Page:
Apple's iPhone 6 Release Will Kill Samsung Galaxy S5, Samsung Galaxy S4 and Other Smartphones
By Precious Silva | May 2, 2014 10:19 AM EST
Apple's iPhone 6 release date in 2014 will not be arriving until September but forecasts have been pouring in. According to Rosenblatt Securities Managing Director Brian Blair, Apple iPhone 6 may have the potential to kill Samsung once released. Likewise, another analyst from Morgan Stanley notes that if Apple releases a larger iPhone 6 then it can increase sales by as much as 30 percent. Can the iPhone 6 really deliver?
A Samsung Electronics' Galaxy S4 (front) and Apple's iPhone 5 smartphones are seen in this picture illustration taken in Seoul May 13, 2013.
According to a report by Bloomberg, the iPhone 6 can gain better competitive element especially in regions like China and Asia. ZTE and Huawei are strong at the low end. Samsung counts as much as 70% of its sales from mobile phones. Bulk of their business comes from mobile. However, there are challenges to that.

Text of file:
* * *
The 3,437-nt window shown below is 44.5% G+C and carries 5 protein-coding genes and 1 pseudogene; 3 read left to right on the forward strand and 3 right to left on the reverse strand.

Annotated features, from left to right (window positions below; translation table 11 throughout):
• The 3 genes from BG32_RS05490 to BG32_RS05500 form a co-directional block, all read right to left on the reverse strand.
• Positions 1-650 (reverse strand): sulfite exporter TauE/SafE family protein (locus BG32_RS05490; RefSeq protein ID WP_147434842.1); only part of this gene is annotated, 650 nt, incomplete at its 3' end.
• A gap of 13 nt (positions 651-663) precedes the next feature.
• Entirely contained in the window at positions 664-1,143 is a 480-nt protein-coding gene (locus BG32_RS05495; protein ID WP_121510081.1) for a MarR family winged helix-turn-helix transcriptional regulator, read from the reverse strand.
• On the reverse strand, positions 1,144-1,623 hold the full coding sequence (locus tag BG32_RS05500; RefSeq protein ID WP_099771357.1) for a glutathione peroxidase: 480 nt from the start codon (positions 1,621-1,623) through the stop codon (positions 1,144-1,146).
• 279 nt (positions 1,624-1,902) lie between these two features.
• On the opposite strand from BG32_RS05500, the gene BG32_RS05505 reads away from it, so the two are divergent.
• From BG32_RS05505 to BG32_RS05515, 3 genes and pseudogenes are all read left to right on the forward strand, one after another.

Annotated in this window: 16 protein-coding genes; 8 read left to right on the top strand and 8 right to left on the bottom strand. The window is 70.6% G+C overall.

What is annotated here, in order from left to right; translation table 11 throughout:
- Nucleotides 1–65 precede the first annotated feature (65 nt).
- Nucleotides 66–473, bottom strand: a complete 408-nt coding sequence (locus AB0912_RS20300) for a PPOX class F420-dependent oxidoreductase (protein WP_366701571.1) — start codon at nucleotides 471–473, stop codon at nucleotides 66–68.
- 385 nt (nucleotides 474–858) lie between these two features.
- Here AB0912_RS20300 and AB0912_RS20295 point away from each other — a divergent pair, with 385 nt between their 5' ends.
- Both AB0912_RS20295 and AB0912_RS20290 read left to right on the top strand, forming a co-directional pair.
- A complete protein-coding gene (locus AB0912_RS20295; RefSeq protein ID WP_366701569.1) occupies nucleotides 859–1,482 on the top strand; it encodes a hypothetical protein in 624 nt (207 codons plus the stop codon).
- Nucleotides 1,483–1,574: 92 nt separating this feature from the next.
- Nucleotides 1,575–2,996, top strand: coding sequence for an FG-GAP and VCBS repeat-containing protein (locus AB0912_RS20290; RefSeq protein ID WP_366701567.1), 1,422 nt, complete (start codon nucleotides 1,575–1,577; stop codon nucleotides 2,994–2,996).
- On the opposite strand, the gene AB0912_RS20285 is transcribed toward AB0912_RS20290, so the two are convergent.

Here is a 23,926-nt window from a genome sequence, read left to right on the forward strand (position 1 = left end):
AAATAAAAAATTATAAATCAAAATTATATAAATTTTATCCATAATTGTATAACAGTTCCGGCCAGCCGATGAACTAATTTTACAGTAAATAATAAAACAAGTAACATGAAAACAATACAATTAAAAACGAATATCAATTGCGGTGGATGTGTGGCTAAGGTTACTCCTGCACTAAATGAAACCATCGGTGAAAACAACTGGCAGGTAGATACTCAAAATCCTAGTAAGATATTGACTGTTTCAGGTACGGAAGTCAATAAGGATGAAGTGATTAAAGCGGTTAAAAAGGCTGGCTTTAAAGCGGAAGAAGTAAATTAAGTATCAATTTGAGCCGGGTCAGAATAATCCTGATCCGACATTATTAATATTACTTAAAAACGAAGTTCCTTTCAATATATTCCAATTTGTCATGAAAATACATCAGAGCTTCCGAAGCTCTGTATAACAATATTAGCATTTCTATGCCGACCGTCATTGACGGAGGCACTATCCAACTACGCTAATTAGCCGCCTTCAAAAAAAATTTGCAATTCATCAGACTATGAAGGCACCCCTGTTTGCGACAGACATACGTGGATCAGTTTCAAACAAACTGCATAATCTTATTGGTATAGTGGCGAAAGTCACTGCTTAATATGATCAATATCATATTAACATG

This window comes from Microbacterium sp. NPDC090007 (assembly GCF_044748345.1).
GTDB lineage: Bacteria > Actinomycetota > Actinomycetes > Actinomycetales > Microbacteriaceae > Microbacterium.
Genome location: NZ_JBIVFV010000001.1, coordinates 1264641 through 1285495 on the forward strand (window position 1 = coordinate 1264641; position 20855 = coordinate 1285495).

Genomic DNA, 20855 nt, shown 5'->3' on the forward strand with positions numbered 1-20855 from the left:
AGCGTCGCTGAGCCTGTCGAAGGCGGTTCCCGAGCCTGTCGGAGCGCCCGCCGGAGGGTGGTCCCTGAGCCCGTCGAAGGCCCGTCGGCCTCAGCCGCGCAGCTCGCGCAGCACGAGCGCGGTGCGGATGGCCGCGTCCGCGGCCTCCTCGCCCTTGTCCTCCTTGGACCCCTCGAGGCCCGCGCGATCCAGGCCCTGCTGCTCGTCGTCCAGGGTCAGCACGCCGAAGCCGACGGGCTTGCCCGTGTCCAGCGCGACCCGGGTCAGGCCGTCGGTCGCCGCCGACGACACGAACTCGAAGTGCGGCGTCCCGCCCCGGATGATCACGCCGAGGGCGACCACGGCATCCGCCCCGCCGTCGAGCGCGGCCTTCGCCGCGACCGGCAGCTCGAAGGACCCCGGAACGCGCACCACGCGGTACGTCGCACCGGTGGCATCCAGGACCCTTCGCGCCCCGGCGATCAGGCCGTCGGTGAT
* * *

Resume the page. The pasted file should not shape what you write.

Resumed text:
According to Blair, Samsung is attacking all tiers of the market. They have high to low end phones. Apple is just focused on the high end of the market. The iPhone 5c and the previous models can be considered to be in the mid-section. While Apple and Samsung have very different approaches, the release of a larger iPhone 6 will really attack Samsung. The managing director also added that it can be interesting to see how things play out once Apple releases the iPhone 6.
Morgan Stanley analyst Katy Huberty, on the other hand, said that Apple may be able to increase iPhone production up to 66 million units in the next year if the company decides to go with a larger screen. That is compared to the 51 million units predicted with a similar size to the iPhone 5s. Huberty's analysis came from a survey of smartphone buyers stating that as much as 47 percent will be considering an iPhone purchase should the screen or display come in a bigger size.
Apple can convert users to a larger screen and compete even better with rivals like Samsung.
"Current iPhone owners value the software, brand, ability to synchronize to other Apple devices, and the App Store's quality and size more than the average user, which drives Apple's high loyalty rating," it was noted in the research.
"The top criteria across all brands are longer battery life, software / operating system, and lower price, though current Apple users think price is of lesser importance."
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